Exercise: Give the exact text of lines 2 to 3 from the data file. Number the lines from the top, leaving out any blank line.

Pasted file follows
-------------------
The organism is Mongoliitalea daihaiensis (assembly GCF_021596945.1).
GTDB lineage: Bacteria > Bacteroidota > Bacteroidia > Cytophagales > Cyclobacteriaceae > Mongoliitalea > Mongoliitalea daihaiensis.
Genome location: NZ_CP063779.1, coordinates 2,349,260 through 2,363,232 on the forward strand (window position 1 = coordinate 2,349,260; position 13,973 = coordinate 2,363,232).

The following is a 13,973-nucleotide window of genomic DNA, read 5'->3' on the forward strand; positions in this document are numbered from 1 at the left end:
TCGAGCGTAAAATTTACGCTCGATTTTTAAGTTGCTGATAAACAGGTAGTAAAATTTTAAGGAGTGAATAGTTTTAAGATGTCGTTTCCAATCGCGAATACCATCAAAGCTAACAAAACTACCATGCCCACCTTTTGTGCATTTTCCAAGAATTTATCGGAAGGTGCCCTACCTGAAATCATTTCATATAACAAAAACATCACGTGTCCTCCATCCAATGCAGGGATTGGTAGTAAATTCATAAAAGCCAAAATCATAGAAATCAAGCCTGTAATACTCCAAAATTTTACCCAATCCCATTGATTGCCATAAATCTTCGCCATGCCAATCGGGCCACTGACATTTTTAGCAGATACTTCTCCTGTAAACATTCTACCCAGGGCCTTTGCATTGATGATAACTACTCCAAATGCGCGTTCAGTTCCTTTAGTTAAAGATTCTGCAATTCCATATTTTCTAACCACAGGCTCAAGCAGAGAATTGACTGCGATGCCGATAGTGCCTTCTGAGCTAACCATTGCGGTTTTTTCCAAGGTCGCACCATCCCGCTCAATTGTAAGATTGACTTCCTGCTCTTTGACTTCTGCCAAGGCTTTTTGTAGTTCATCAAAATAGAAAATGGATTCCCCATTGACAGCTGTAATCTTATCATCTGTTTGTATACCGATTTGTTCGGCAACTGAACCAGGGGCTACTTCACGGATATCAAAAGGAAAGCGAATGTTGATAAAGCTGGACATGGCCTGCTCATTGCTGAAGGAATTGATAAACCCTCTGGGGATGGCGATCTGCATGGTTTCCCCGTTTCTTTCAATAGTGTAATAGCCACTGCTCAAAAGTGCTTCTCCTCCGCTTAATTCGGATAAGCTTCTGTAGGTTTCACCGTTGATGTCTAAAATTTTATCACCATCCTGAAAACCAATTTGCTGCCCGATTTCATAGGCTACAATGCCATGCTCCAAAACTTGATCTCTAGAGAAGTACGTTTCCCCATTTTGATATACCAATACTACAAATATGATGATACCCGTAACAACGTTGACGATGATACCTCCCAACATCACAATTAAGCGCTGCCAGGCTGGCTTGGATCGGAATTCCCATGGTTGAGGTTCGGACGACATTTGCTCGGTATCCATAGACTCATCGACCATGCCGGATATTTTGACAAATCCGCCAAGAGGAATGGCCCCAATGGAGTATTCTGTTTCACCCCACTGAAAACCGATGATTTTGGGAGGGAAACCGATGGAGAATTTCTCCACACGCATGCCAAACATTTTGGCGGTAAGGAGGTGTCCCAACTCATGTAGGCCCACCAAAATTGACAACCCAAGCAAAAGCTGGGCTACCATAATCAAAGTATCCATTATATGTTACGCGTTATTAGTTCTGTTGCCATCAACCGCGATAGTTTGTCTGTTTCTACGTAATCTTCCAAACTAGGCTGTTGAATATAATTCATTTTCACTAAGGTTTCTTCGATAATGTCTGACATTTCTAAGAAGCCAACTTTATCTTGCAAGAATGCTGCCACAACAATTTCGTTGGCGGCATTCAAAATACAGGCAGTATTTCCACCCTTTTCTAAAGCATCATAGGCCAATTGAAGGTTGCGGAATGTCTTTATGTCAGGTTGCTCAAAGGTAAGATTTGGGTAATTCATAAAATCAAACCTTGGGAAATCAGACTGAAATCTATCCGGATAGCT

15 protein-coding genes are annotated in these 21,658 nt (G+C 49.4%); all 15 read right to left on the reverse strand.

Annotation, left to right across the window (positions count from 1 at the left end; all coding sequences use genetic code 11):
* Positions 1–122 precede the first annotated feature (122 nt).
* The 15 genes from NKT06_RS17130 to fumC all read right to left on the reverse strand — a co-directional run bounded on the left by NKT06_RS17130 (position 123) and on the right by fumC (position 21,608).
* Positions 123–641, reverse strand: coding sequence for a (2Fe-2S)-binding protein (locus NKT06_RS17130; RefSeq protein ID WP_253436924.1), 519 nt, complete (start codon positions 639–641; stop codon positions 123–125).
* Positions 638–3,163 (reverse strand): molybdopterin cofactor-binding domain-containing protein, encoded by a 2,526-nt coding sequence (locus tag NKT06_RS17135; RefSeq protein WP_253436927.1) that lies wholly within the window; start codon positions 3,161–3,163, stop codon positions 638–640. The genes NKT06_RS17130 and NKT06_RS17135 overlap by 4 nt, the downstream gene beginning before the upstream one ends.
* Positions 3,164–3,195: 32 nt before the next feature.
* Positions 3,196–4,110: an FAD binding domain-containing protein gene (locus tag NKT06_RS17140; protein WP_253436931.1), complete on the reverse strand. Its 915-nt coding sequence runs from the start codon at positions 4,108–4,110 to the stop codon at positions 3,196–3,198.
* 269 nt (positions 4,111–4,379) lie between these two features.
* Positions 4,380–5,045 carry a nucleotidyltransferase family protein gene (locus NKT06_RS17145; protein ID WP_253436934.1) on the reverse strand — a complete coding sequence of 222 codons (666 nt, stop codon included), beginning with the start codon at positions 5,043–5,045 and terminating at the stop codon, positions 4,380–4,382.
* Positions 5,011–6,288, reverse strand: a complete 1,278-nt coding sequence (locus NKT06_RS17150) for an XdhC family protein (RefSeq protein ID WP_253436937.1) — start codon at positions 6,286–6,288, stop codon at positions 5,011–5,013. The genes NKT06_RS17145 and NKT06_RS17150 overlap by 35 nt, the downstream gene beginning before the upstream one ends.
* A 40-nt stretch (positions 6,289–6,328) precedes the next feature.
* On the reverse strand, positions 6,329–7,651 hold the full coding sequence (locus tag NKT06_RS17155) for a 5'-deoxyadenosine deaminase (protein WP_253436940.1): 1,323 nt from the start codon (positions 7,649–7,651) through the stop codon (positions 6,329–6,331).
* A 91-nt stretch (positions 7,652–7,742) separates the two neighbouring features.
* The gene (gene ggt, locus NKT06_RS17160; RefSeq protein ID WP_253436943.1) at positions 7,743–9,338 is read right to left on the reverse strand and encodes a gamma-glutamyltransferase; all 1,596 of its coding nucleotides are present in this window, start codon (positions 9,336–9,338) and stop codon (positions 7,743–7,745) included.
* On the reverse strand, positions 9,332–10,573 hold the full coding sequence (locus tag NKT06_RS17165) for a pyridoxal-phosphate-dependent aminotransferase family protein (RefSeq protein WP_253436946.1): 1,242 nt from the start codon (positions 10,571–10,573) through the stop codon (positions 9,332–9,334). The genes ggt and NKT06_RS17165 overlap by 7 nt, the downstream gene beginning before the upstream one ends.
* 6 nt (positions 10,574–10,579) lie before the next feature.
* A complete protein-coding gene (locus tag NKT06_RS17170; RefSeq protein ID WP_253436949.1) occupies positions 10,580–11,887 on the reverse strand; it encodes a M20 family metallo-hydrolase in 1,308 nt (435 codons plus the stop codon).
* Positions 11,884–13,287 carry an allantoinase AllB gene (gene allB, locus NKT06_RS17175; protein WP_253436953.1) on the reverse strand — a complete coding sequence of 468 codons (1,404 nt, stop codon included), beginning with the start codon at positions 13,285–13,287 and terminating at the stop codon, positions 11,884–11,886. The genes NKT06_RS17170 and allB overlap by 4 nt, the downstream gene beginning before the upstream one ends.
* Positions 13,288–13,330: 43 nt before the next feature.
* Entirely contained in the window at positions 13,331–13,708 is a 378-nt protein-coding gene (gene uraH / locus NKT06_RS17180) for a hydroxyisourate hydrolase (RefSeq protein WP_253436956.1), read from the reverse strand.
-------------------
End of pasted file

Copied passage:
GTDB lineage: Bacteria > Bacteroidota > Bacteroidia > Cytophagales > Cyclobacteriaceae > Mongoliitalea > Mongoliitalea daihaiensis.
Genome location: NZ_CP063779.1, coordinates 2,349,260 through 2,363,232 on the forward strand (window position 1 = coordinate 2,349,260; position 13,973 = coordinate 2,363,232).